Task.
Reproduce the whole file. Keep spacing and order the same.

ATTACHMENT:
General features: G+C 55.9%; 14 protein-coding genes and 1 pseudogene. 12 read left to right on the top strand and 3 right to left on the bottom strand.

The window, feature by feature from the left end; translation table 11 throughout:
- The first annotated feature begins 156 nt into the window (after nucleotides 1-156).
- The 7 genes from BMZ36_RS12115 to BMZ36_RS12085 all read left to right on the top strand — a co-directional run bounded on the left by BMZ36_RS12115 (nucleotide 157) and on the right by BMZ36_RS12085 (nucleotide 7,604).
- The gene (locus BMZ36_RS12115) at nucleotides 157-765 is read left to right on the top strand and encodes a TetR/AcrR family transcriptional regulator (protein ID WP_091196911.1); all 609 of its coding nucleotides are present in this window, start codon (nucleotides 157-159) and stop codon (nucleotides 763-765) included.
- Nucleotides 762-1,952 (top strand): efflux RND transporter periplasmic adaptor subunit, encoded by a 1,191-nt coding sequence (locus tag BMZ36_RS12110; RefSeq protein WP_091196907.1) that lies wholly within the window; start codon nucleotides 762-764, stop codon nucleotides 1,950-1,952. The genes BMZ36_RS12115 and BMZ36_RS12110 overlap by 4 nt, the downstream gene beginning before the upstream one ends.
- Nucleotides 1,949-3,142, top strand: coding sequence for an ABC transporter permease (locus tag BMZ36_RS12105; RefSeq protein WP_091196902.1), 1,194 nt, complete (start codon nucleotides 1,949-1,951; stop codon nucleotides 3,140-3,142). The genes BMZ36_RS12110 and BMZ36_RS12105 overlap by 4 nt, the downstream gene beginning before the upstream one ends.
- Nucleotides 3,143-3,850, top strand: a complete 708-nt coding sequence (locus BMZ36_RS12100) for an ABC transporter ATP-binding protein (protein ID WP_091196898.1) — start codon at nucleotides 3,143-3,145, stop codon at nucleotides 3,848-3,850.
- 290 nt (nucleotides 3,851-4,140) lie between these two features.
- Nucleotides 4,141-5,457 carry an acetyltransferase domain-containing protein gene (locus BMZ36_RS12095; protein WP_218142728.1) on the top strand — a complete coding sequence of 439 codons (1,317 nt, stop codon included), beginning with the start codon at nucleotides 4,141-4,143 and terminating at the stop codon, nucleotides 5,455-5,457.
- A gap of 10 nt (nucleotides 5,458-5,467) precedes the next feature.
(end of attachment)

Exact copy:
General features: G+C 55.9%; 14 protein-coding genes and 1 pseudogene. 12 read left to right on the top strand and 3 right to left on the bottom strand.

The window, feature by feature from the left end; translation table 11 throughout:
- The first annotated feature begins 156 nt into the window (after nucleotides 1-156).
- The 7 genes from BMZ36_RS12115 to BMZ36_RS12085 all read left to right on the top strand — a co-directional run bounded on the left by BMZ36_RS12115 (nucleotide 157) and on the right by BMZ36_RS12085 (nucleotide 7,604).
- The gene (locus BMZ36_RS12115) at nucleotides 157-765 is read left to right on the top strand and encodes a TetR/AcrR family transcriptional regulator (protein ID WP_091196911.1); all 609 of its coding nucleotides are present in this window, start codon (nucleotides 157-159) and stop codon (nucleotides 763-765) included.
- Nucleotides 762-1,952 (top strand): efflux RND transporter periplasmic adaptor subunit, encoded by a 1,191-nt coding sequence (locus tag BMZ36_RS12110; RefSeq protein WP_091196907.1) that lies wholly within the window; start codon nucleotides 762-764, stop codon nucleotides 1,950-1,952. The genes BMZ36_RS12115 and BMZ36_RS12110 overlap by 4 nt, the downstream gene beginning before the upstream one ends.
- Nucleotides 1,949-3,142, top strand: coding sequence for an ABC transporter permease (locus tag BMZ36_RS12105; RefSeq protein WP_091196902.1), 1,194 nt, complete (start codon nucleotides 1,949-1,951; stop codon nucleotides 3,140-3,142). The genes BMZ36_RS12110 and BMZ36_RS12105 overlap by 4 nt, the downstream gene beginning before the upstream one ends.
- Nucleotides 3,143-3,850, top strand: a complete 708-nt coding sequence (locus BMZ36_RS12100) for an ABC transporter ATP-binding protein (protein ID WP_091196898.1) — start codon at nucleotides 3,143-3,145, stop codon at nucleotides 3,848-3,850.
- 290 nt (nucleotides 3,851-4,140) lie between these two features.
- Nucleotides 4,141-5,457 carry an acetyltransferase domain-containing protein gene (locus BMZ36_RS12095; protein WP_218142728.1) on the top strand — a complete coding sequence of 439 codons (1,317 nt, stop codon included), beginning with the start codon at nucleotides 4,141-4,143 and terminating at the stop codon, nucleotides 5,455-5,457.
- A gap of 10 nt (nucleotides 5,458-5,467) precedes the next feature.